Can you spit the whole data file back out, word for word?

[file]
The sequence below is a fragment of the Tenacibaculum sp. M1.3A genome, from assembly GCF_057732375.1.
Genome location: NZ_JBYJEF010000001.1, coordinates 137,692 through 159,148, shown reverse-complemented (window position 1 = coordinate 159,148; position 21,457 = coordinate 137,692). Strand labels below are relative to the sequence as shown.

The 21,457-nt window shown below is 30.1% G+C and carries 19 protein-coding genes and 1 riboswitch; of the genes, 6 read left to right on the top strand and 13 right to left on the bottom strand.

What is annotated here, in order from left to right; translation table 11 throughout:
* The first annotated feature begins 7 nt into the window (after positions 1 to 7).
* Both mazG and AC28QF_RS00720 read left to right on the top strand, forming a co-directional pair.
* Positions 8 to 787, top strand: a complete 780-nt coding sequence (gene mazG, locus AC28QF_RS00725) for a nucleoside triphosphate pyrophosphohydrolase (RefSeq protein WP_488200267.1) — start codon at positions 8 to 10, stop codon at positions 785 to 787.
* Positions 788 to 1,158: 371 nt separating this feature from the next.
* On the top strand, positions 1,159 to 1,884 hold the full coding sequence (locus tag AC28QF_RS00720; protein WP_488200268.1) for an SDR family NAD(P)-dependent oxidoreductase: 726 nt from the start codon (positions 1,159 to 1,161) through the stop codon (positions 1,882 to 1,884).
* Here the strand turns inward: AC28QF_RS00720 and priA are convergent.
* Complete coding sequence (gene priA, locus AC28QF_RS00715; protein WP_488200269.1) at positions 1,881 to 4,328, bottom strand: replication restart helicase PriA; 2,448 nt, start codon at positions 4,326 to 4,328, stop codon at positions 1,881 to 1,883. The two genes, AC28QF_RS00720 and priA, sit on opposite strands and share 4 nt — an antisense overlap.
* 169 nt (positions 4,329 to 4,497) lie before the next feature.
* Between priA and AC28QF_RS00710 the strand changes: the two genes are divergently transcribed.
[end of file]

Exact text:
The sequence below is a fragment of the Tenacibaculum sp. M1.3A genome, from assembly GCF_057732375.1.
Genome location: NZ_JBYJEF010000001.1, coordinates 137,692 through 159,148, shown reverse-complemented (window position 1 = coordinate 159,148; position 21,457 = coordinate 137,692). Strand labels below are relative to the sequence as shown.

The 21,457-nt window shown below is 30.1% G+C and carries 19 protein-coding genes and 1 riboswitch; of the genes, 6 read left to right on the top strand and 13 right to left on the bottom strand.

What is annotated here, in order from left to right; translation table 11 throughout:
* The first annotated feature begins 7 nt into the window (after positions 1 to 7).
* Both mazG and AC28QF_RS00720 read left to right on the top strand, forming a co-directional pair.
* Positions 8 to 787, top strand: a complete 780-nt coding sequence (gene mazG, locus AC28QF_RS00725) for a nucleoside triphosphate pyrophosphohydrolase (RefSeq protein WP_488200267.1) — start codon at positions 8 to 10, stop codon at positions 785 to 787.
* Positions 788 to 1,158: 371 nt separating this feature from the next.
* On the top strand, positions 1,159 to 1,884 hold the full coding sequence (locus tag AC28QF_RS00720; protein WP_488200268.1) for an SDR family NAD(P)-dependent oxidoreductase: 726 nt from the start codon (positions 1,159 to 1,161) through the stop codon (positions 1,882 to 1,884).
* Here the strand turns inward: AC28QF_RS00720 and priA are convergent.
* Complete coding sequence (gene priA, locus AC28QF_RS00715; protein WP_488200269.1) at positions 1,881 to 4,328, bottom strand: replication restart helicase PriA; 2,448 nt, start codon at positions 4,326 to 4,328, stop codon at positions 1,881 to 1,883. The two genes, AC28QF_RS00720 and priA, sit on opposite strands and share 4 nt — an antisense overlap.
* 169 nt (positions 4,329 to 4,497) lie before the next feature.
* Between priA and AC28QF_RS00710 the strand changes: the two genes are divergently transcribed.